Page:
Panel Discussion: How to be an 'Authentic' Leader
Be authentic. Be honest. Be true to yourself.
This was the overarching theme at the Authentic Leadership Panel on April 26, 2013 at the Rasmussen College Blaine campus. The panel discussed how to be a genuine leader – one that motivates, supports and drives others.
The panel was made up of John Kriesel, director of Veteran Services for Anoka County, Chris McIntosh, president/CEO of 100 LLC, and Trenda Boyum-Breen, chief academic officer at Rasmussen College.
A packed room full of attendees listened to a series of questions and answers, took notes and asked question themselves. Here’s some of the top four questions asked during the event.
What makes a good leader?
Kriesel said a good leader is one that doesn’t always take the easy path.
“There’s always going to be that hard right and easy wrong,” said Kriesel. “It’s hard to take the [more difficult road], but you’re setting yourself up for success if you do.”
“To me, leadership is about being inspiring, motivating and authentic,” said McIntosh. “A good leader is the bi-product of one’s core values. You’re either an authentic person or you’re not. Your authenticity has potential to resonate with people you work with because you’re real.”
How can you be successful at work? How do ethics tie in?
“Don’t start meetings with a task,” said Boyum-Breen. “I try to get to know the people I meet with regularly. It’s important to trust those on your team and foster the culture that you have. I want them to feel free to live authentically with me. I also try to remember that not everybody thinks or acts like me.”
Regarding ethics, the group said it is at the center of everyone’s being; it is something that people will be continuously tested on in both their personal and professional lives.
“My core value is honesty,” said McIntosh. “I just will not lie to people. I’ve learned it’s OK to say you don’t have the answer right now, and then reflect on it. All you can do is be as professional and honest as possible.”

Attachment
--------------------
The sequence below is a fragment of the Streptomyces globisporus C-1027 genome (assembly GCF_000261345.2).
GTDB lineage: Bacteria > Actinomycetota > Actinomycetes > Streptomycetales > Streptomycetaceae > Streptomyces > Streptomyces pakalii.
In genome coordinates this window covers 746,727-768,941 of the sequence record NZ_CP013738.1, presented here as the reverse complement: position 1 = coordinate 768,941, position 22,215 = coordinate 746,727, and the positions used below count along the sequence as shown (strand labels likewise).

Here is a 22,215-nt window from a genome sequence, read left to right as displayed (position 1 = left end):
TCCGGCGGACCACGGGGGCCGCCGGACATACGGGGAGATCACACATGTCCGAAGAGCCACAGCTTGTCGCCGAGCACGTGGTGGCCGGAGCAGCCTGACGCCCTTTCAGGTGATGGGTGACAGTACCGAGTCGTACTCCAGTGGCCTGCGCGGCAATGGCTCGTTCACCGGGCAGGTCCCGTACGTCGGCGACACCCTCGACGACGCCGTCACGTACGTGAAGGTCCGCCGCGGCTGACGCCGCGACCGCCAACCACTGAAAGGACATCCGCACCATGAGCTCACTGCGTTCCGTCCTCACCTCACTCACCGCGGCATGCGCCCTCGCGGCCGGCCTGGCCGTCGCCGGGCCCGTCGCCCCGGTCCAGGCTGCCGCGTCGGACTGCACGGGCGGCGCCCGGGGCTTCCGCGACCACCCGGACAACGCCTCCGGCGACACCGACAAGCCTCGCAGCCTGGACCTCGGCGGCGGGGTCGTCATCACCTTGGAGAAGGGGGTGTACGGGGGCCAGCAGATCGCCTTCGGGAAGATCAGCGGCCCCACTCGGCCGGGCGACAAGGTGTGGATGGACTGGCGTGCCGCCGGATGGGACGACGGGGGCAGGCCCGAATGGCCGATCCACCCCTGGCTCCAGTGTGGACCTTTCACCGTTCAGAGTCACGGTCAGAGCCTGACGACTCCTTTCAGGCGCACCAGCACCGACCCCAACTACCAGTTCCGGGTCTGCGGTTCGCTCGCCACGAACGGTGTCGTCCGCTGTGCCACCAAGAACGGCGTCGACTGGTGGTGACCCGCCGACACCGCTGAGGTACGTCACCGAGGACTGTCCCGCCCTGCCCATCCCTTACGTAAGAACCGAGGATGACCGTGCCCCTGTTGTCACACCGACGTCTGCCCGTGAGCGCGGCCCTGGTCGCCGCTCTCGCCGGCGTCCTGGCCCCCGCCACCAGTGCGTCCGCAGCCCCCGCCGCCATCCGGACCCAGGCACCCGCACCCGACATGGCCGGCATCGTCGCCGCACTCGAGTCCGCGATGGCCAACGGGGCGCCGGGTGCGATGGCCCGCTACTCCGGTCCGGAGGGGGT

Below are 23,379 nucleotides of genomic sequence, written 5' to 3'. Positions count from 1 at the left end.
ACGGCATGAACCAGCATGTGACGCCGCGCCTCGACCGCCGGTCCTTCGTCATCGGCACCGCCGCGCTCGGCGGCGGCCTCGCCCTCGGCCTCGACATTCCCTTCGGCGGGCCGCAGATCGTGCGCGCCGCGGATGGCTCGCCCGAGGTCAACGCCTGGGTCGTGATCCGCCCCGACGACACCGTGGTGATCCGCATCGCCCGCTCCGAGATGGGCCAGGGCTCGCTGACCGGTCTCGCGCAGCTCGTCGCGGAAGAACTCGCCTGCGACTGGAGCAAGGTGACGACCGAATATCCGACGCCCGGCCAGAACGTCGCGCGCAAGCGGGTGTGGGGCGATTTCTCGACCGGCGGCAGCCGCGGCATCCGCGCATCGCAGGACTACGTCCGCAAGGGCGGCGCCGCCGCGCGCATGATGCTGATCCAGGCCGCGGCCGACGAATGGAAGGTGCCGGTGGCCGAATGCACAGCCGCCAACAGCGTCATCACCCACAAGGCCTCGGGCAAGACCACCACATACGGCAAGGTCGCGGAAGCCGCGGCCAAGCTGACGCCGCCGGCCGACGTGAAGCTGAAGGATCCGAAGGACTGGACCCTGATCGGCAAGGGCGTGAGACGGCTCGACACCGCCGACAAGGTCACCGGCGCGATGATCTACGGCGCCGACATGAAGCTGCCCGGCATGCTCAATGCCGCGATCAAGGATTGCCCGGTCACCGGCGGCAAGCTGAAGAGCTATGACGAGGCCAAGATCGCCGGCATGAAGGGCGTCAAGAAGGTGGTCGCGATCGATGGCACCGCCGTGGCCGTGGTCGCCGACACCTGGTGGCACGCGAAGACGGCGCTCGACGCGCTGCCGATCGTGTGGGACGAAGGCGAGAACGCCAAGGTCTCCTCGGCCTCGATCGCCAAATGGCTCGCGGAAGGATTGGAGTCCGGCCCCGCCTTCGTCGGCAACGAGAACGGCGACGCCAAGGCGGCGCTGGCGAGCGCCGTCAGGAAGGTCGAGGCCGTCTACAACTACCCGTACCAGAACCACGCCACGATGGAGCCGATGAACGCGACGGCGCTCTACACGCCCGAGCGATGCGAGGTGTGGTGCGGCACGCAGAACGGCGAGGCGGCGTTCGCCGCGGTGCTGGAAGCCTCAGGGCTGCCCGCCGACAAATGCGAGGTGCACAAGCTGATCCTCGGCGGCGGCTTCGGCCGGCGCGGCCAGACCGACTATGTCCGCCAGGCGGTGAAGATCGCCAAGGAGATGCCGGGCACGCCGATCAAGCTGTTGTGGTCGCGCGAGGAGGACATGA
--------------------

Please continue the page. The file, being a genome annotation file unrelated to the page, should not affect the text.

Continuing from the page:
Where did your leadership style come from?
Kriesel said he looks at things much clearer now since both his legs were amputated after a roadside bomb exploded while serving in Iraq with the National Guard. “There’s brevity of life now,” he said.
“My life events have made me more empathetic,” Boyum-Breen said. “I understand ‘you’, and maybe that has helped my leadership.”
“For me, it’s the consistency to lead,” McIntosh said. “Over the years, I just became far more comfortable in my own skin.”
How do you define success?
“I define success by the look in the eyes of my two daughters,” Boyum-Breen said. “My motherhood is the definition of my success.”
“I have three kids ages 4, 6, and 8, and I hope I’ll look at my kids one day and see they’re good people,” McIntosh said.
“If both my boys still want to hang out with me when they’re teens, I’ll be happy,” Kriesel said. “Parenting is how I define success because they’re the ultimate integrity check.”
During the discussion, Rasmussen College graduate Jennifer Wiechman said, “I know now authentic leaders are confident, but humble. I can see where having that confidence will open doors and will lead me to become an effective leader.”
At the end of the event, people visited and networked. Campus Director Patty Sagert held a drawing for Kriesel’s book “Still Standing: The Story of SSG John Kriesel”.